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Showing: 1-10 results of 348

INTRODUCTION The greatest of English dramatists except Shakespeare, the first literary dictator and poet-laureate, a writer of verse, prose, satire, and criticism who most potently of all the men of his time affected the subsequent course of English letters: such was Ben Jonson, and as such his strong personality assumes an interest to us almost unparalleled, at least in his age. Ben Jonson came of the stock that was centuries after to give to... more...

FIRST ACT SCENE Morning-room in Algernon’s flat in Half-Moon Street.  The room is luxuriously and artistically furnished.  The sound of a piano is heard in the adjoining room. [Lane is arranging afternoon tea on the table, and after the music has ceased, Algernon enters.] Algernon.  Did you hear what I was playing, Lane? Lane.  I didn’t think it polite to listen, sir. Algernon.  I’m sorry for that,... more...

PREFACE We are confronted at the present time by the woman who is anxious to lay by means for her own support irrespective of the protection of her husband. In this play I have indicated the tendency of this difficulty and the consequent troubles which the older civilizations will bring upon themselves when the woman's standing as a worker is generally acknowledged. My conclusion, namely, that all these complications and troubles are, at present... more...

ACT I A country house on a terrace. In front of it a garden. In an avenue of trees, under an old poplar, stands a table set for tea, with a samovar, etc. Some benches and chairs stand near the table. On one of them is lying a guitar. A hammock is swung near the table. It is three o'clock in the afternoon of a cloudy day. MARINA, a quiet, grey-haired, little old woman, is sitting at the table knitting a stocking. ASTROFF is walking up and down... more...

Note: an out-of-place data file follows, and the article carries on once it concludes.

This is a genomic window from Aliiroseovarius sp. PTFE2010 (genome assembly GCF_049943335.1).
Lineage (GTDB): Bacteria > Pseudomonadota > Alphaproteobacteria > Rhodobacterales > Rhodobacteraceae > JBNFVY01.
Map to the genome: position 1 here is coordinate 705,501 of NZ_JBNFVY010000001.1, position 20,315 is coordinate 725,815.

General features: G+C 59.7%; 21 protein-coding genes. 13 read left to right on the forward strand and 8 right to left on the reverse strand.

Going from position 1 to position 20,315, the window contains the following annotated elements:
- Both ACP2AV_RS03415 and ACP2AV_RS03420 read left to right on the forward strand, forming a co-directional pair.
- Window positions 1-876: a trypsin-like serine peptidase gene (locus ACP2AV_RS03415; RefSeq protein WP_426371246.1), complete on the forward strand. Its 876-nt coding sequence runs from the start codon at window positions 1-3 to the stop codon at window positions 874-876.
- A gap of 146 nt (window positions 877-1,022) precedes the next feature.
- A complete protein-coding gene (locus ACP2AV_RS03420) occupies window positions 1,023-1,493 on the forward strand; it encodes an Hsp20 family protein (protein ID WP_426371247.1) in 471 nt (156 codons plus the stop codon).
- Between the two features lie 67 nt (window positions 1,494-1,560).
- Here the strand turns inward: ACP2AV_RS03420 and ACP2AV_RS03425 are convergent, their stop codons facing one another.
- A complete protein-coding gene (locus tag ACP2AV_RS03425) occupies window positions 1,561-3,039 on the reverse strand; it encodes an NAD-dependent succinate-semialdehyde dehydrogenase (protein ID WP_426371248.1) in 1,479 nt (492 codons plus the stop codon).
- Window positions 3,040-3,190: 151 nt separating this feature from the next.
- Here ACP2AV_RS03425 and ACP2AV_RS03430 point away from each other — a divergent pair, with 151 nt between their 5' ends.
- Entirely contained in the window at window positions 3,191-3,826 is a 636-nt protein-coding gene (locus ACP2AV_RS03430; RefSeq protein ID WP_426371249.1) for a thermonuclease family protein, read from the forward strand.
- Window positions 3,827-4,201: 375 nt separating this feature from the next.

ACT IV SCENE I.   Cyprus.  Before the Castle. [Enter Othello and Iago.] IAGOWill you think so?OTHELLO                              Think so, Iago?IAGO                     ... more...


WASTE At Shapters, George Farrant's house in Hertfordshire. Ten o'clock on a Sunday evening in summer. Facing you at her piano by the window, from which she is protected by a little screen, sits Mrs. Farrant; a woman of the interesting age, clear-eyed and all her face serene, except for a little pucker of the brows which shows a puzzled mind upon some important matters. To become almost an ideal hostess has been her achievement; and in her own... more...

PROLOGUE. Scene.—A Russian Inn. Large door opening on snowy landscape at back of stage. Peter Sabouroff and Michael. Peter (warming his hands at a stove). Has Vera not come back yet, Michael? Mich. No, Father Peter, not yet; 'tis a good three miles to the post office, and she has to milk the cows besides, and that dun one is a rare plaguey creature for a wench to handle. Peter. Why didn't you go with her, you young fool? she'll... more...

INTRODUCTION. Two of the dramas contained in this volume are the most celebrated of all Calderon's writings. The first, "La Vida es Sueno", has been translated into many languages and performed with success on almost every stage in Europe but that of England. So late as the winter of 1866-7, in a Russian version, it drew crowded houses to the great theatre of Moscow; while a few years earlier, as if to give a signal proof of the reality of its... more...

INTRODUCTION THOMAS DEKKER Thomas Dekker is believed to have been born in London around 1572, but nothing is known for certain about his youth. He embarked on a career as a theatre writer early in his adult life, the first extant text of his work being 'Old Fortunatus' written around 1596, although there are plays connected with his name which were performed as early as 1594. The period from 1596 to 1602 was the most prolific of his career,... more...

JOHN LEACOCK Among the elusive figures of early American Drama stands John Leacock, author of "The Fall of British Tyranny," published in 1776, in Philadelphia. Even more elusive is the identification, inasmuch as his name has been spelled variously Leacock, Lacock, and Laycock. To add to the confusion, Watson's "Annals of Philadelphia," on the reminiscent word of an old resident of that town, declares that Joseph Leacock penned "The Medley."... more...